LONDON, Aug 25 – Copper prices rose on Thursday on a weak dollar and a fresh injection of stimulus from China that could fuel infrastructure projects and boost demand.

* Three-month copper on the London Metal Exchange (LME) was up 1.15% at $8,126.50 a tonne at 1109 GMT, after falling 1.1% a day earlier.

* Copper has rallied 17% since hitting a 20-month low on July 15, but is down 25% from an all-time high hit in March.

* To boost its economy, China has added 19 new policies to existing measures, including increasing the share of political finance tools by 300 billion yuan (43.69 billion US dollars).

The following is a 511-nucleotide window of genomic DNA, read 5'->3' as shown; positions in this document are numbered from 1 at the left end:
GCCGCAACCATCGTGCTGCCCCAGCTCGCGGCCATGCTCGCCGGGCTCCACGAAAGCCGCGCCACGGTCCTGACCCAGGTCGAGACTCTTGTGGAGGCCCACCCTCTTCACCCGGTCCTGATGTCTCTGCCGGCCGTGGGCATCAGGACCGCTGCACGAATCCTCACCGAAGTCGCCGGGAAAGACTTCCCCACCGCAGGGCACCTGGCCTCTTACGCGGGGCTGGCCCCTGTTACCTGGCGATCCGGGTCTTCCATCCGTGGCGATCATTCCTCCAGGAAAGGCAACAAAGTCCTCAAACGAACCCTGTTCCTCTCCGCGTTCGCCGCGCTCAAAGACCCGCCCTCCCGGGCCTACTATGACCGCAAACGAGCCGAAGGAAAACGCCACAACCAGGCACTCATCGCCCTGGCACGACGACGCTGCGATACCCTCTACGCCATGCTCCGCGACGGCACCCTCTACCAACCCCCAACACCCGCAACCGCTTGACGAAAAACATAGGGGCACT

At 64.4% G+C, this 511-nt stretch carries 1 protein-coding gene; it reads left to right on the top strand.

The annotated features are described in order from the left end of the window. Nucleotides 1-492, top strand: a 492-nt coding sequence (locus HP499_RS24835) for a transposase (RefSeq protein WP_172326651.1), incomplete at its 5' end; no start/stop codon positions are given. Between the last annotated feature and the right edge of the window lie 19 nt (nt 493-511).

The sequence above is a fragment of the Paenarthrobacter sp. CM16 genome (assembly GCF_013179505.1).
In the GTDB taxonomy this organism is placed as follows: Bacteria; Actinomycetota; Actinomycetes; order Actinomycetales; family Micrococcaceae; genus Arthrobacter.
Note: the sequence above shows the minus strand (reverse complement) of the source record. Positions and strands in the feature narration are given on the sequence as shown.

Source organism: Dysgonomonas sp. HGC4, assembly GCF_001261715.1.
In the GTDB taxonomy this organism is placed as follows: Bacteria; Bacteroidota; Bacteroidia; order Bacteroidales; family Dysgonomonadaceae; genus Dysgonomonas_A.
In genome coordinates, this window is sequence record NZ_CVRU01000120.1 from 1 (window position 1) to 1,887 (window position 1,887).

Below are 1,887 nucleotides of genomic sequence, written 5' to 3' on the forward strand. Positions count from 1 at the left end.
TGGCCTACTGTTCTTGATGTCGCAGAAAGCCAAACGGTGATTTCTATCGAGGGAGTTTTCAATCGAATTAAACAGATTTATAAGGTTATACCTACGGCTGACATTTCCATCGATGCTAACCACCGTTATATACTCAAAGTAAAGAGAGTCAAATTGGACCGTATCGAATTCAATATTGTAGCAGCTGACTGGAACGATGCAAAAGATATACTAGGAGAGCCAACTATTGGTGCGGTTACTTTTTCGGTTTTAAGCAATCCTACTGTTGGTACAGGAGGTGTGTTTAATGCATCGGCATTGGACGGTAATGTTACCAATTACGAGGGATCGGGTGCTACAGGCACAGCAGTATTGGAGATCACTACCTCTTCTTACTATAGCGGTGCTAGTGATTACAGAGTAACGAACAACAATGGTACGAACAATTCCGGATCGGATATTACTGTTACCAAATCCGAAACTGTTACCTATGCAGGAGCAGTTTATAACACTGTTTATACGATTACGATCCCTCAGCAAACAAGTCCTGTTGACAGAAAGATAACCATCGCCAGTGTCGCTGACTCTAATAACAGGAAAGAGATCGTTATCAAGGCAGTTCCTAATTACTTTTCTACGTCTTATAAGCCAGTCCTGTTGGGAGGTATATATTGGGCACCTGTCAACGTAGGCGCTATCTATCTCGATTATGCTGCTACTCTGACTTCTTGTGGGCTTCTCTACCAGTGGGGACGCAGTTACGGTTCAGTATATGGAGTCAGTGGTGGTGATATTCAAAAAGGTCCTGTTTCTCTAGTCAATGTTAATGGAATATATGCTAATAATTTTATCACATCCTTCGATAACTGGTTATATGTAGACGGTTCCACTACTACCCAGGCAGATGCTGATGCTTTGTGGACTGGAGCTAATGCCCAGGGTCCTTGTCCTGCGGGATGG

* “Some people have worried about the lack of infrastructure growth, in addition to the weakness of the property market, so this certainly provides much-needed help,” said Xiao Fu of Bank of China International in London. “In terms of scale it’s not comparable to what we saw in 2009, it’s more specific, but it’s still useful nonetheless. They don’t want to have a big bazooka at the moment.”

* China’s power shortage highlights the need to invest more in the power grid, which will lead to a rebound in demand for copper and aluminum, the ANZ said in a note.

* Also supporting the market was a weakening dollar index, which makes commodities priced in the US currency cheaper for buyers using other currencies.

* In other base metals, aluminum on the LME was down 0.1% at $2,428.50 a tonne; zinc rose 1.1% to $3,551.50; lead gained 0.7% to $1,986.50; nickel was up 0.8% at $21,530; and tin was up 0.7% at $24,450.

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